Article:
Student donations to fill budget gaps

Northern Kentucky University and Chase College of Law are seeking to bolster their scholarship funds by asking graduating seniors and third-year law students to make donations back to their schools.

Members from Senior Challenge, an NKU student group that encourages other students to make donations to a scholarship fund for undergraduates, began advertising the challenge March 21 in the Student Union. They will continue to ask for donations from 11 a.m. to 2 p.m. through March 25 on the second floor of the Student Union.

“Their tuition does not 100 percent cover the expense for them to attend NKU,” said Michelle McMullen, assistant director of NKU’s annual fund. “With state funding declining, we’ll become more reliant on gifts from donors.”

According to Senior Challenge’s website, tuition money covers about 61 percent of NKU’s total costs each year. The remaining 39 percent is covered by state funds and private donations.

“This school is supposed to be represented as a cheap school and they still charge for a lot of things I don’t think they should, like parking,” said James Gaskill, a junior anthropology and biology major. “To ask a senior who already has a crazy amount of loans already, I don’t think they’ll want to donate.”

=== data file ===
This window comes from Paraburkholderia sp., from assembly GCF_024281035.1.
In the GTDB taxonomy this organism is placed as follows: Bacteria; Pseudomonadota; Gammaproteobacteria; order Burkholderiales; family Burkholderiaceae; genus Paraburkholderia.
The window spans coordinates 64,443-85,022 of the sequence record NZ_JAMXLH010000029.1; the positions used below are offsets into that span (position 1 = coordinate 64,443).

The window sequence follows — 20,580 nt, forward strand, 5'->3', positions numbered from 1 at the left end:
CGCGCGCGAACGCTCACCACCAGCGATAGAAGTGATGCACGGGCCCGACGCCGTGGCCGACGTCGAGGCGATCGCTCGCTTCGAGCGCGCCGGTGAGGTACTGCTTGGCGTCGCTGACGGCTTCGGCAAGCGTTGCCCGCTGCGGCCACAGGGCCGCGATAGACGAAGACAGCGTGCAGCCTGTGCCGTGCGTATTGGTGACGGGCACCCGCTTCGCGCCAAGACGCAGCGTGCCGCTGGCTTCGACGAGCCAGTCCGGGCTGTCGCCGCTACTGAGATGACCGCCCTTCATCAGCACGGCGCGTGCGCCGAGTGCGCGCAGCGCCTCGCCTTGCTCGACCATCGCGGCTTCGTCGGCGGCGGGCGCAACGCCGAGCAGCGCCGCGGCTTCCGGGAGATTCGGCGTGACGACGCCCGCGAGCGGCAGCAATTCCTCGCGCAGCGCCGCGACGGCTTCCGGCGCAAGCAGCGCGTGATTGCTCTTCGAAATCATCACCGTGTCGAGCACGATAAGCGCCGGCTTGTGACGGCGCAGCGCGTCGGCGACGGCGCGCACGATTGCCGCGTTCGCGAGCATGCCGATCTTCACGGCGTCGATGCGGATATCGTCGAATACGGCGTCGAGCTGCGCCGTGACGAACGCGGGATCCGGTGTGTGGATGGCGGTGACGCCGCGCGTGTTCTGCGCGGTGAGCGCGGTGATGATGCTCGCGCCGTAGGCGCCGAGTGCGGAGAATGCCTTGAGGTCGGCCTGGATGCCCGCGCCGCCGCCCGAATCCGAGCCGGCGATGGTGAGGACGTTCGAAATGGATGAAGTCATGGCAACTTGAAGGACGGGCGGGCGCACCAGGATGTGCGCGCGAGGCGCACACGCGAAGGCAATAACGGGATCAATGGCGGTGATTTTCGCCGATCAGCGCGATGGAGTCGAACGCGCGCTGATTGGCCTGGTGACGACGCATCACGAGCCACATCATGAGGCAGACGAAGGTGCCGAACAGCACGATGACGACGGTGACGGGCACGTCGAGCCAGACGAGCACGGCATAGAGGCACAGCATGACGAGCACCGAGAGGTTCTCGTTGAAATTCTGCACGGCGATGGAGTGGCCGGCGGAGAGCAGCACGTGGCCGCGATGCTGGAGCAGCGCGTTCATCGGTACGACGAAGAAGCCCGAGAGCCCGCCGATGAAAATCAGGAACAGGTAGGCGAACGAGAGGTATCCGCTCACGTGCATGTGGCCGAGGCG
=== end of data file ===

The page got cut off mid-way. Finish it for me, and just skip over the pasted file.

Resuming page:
Catlin Sparks, a junior fine arts major, said the donations can be a good thing, if students can afford it.

NKU students are able to donate any amount, but for a donation of $20.11, seniors can have a message printed in the graduation announcement, and a donation of $75 will buy students a personalized brick outside the W. Frank Steely Library.

Donations default to the NKU Fund for Excellence, gifts go to deans and academic departments to use for their most pressing needs, McMullen said. But students can specify a department or fund in which they want their gift applied.

The Student Bar Association at Chase is organizing donations from third-year law students, but are not asked to contribute a specific amount; they are just asked to make a donation. According to an e-mail sent by the Student Bar Association, donations decreased in 2010, and the group is trying to bolster donations.

McMullen stressed that donors do not have to be graduating.

“The sooner we can inform people about the importance of giving back, hopefully the more ready they’ll be to give,” McMullen said. “Hopefully, they’ll feel good about that and continue that for the rest of their life.”

For more information about or to contribute to Senior Challenge, students can visit Donations can be made in person at Lucas Administrative Center in suite 221.

Chase students can visit or mail their donation to: Chase College of Law, Office of Advancement, Northern Kentucky University, 100 Nunn Drive, Highland Heights, Ky. 41099.

Story by Cassie Stone